Microsoft Windows franchise spurs analyst debate over future

Microsoft Windows franchise spurs analyst debate over future

Summary: Microsoft's Windows business can bounce back with modest tablet share gains and PC stabilization. But lower average selling prices may crimp profits.

SHARE:

Is Microsoft's Windows unit, likely to become the operating systems division, fighting a losing battle with falling profit margins or a cash cow that can bounce back if just a little goes right?

The answer depends on what analyst guesstimate you want to believe. Stifel Nicolaus analyst Brad Reback downgraded Microsoft shares on Tuesday based on the theory that Windows average selling prices are going to fall. As those prices fall so does Microsoft's profitability. Analysts were spooked by Microsoft's fiscal fourth quarter, which indicated Windows weakness.

Reback said that Microsoft will aim to boost demand for Windows 8, gain tablet share and entice corporate upgrades and drive average selling prices from about $43 today to $39 in fiscal 2015. He said:

We are increasingly more concerned that pricing pressures and elevated Windows sales and marketing expenses could be a meaningful headwind to revenue and EPS growth in coming years.

Reback noted that Microsoft's Windows business is driven by enterprise agreements and challenged by consumers. Bottom line is that Microsoft's enterprise side of the house can't keep prices up forever.

windowsasps

 

On the flip side, Morgan Stanley analyst Keith Weiss noted that Microsoft just needs a few likely bounces to restore Windows profitability.

A tough FY4Q13 brought investor concerns on the durability of earnings from the Window’s division to a head. Our deep dive analysis suggests improving PC shipments combined with modest tablet share gains should stabilize the Windows division EPS contribution and improve sentiment.

The big question is whether Microsoft can gain modest tablet market share. Weiss added that Office and some inroads to tablet buyers can stabilize Windows profits. Corporate buying could also help tablet share. Overall, it's likely that Microsoft can achieve modest gains in tablets.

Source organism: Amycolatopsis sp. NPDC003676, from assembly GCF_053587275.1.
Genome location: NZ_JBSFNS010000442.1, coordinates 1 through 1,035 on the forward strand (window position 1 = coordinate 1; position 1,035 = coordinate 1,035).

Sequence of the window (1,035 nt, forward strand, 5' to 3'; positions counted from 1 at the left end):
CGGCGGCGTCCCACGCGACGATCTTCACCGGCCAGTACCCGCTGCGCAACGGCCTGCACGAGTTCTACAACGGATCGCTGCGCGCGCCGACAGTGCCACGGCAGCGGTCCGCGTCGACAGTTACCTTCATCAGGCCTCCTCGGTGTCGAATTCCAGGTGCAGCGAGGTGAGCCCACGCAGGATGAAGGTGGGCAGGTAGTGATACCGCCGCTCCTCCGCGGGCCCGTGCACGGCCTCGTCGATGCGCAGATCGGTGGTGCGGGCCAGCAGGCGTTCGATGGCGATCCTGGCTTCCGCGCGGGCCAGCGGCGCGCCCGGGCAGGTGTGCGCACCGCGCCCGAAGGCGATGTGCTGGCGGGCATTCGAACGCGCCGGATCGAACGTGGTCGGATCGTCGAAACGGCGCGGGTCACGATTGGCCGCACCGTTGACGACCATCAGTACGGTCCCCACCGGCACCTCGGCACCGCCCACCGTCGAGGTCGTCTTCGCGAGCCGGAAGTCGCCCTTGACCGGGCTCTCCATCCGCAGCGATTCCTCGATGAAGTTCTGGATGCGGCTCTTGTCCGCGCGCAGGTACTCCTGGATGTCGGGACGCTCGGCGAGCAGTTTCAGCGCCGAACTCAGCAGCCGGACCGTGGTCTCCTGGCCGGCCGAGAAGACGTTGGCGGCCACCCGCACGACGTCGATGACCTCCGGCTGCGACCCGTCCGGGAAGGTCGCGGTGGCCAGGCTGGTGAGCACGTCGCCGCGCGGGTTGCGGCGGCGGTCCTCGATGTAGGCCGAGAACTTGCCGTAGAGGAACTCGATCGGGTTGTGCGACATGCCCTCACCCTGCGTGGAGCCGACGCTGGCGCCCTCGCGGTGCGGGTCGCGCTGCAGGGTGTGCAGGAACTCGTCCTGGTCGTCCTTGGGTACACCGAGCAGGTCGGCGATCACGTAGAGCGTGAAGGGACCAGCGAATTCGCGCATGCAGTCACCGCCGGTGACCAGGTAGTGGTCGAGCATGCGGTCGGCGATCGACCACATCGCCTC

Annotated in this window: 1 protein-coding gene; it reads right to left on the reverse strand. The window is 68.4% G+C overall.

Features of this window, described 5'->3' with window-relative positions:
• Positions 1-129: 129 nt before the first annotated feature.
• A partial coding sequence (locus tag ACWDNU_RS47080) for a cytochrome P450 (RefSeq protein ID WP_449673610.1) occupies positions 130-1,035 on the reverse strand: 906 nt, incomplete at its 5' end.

As for PC shipments, Weiss' scenario didn't include a return to growth days for laptops and desktops. Instead, the PC market just has to stabilize. That outcome also seems likely, but it's unclear whether the PC market has bottomed. A move from XP to Windows 7 and Windows 8 in the enterprise will hold the PC fort, but once that migration is complete we'll really know what the post PC era looks like for Windows.

windowsq4slide

 

Topics: Enterprise Software, Microsoft, Tablets, PCs, Windows

Kick off your day with ZDNet's daily email newsletter. It's the freshest tech news and opinion, served hot. Get it.

Talkback

18 comments
Log in or register to join the discussion
  • here is hope msft doesn't make it

    Into mobile. Who wants another ie debacle on their mobile device? Simply put, any mobile called 'windows' spooks consumers who have had it with the windows of the PC.

    Msft ceo don't seem to get that point, and hopefully they don't.
    tatiGmail
    • They have had it!

      Odd that - Windows being so TERRIBLE and all - there are 1.5 BILLION Windows desktops/notebooks running world wide. In the mean time, the popular alternatives are Mac OS X (at 8% market share) and a very fragmented Linux segment (at under 2% market share).

      Microsoft may not be able to compete in the tablet market but a lot of Android tablet makers would love to have Microsoft's Surface RT sales figures.
      M Wagner
  • It's about price & apps...

    I agree that the first Windows tablets were over-priced. Not because they weren't worth the price (hardware-wise), but because it was a new entrant into a competitive market and consumers simply don't understand what "Windows RT" is. I mean, try to explain the different between RT & 8 to the average person... and their eyes start to glaze over. lol